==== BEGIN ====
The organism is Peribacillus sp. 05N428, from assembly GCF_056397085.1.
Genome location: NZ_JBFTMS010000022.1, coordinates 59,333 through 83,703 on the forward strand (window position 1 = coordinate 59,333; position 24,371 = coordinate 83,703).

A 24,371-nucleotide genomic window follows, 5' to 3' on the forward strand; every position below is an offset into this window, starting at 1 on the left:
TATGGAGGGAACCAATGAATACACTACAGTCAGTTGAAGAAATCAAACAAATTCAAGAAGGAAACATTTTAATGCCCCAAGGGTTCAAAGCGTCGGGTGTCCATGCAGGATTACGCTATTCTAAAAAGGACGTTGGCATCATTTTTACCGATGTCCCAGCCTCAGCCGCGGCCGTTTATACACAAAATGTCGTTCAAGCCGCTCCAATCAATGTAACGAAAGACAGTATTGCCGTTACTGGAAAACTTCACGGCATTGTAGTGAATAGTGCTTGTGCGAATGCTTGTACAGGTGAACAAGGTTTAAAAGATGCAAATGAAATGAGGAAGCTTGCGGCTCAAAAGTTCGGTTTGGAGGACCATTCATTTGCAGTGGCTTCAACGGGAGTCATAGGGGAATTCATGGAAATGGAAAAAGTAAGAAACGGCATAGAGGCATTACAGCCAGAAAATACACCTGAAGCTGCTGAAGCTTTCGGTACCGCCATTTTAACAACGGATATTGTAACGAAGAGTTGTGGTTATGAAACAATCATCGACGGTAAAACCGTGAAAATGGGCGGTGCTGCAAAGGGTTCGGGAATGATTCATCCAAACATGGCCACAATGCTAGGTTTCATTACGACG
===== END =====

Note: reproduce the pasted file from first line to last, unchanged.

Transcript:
The organism is Peribacillus sp. 05N428, from assembly GCF_056397085.1.
Genome location: NZ_JBFTMS010000022.1, coordinates 59,333 through 83,703 on the forward strand (window position 1 = coordinate 59,333; position 24,371 = coordinate 83,703).

A 24,371-nucleotide genomic window follows, 5' to 3' on the forward strand; every position below is an offset into this window, starting at 1 on the left:
TATGGAGGGAACCAATGAATACACTACAGTCAGTTGAAGAAATCAAACAAATTCAAGAAGGAAACATTTTAATGCCCCAAGGGTTCAAAGCGTCGGGTGTCCATGCAGGATTACGCTATTCTAAAAAGGACGTTGGCATCATTTTTACCGATGTCCCAGCCTCAGCCGCGGCCGTTTATACACAAAATGTCGTTCAAGCCGCTCCAATCAATGTAACGAAAGACAGTATTGCCGTTACTGGAAAACTTCACGGCATTGTAGTGAATAGTGCTTGTGCGAATGCTTGTACAGGTGAACAAGGTTTAAAAGATGCAAATGAAATGAGGAAGCTTGCGGCTCAAAAGTTCGGTTTGGAGGACCATTCATTTGCAGTGGCTTCAACGGGAGTCATAGGGGAATTCATGGAAATGGAAAAAGTAAGAAACGGCATAGAGGCATTACAGCCAGAAAATACACCTGAAGCTGCTGAAGCTTTCGGTACCGCCATTTTAACAACGGATATTGTAACGAAGAGTTGTGGTTATGAAACAATCATCGACGGTAAAACCGTGAAAATGGGCGGTGCTGCAAAGGGTTCGGGAATGATTCATCCAAACATGGCCACAATGCTAGGTTTCATTACGACG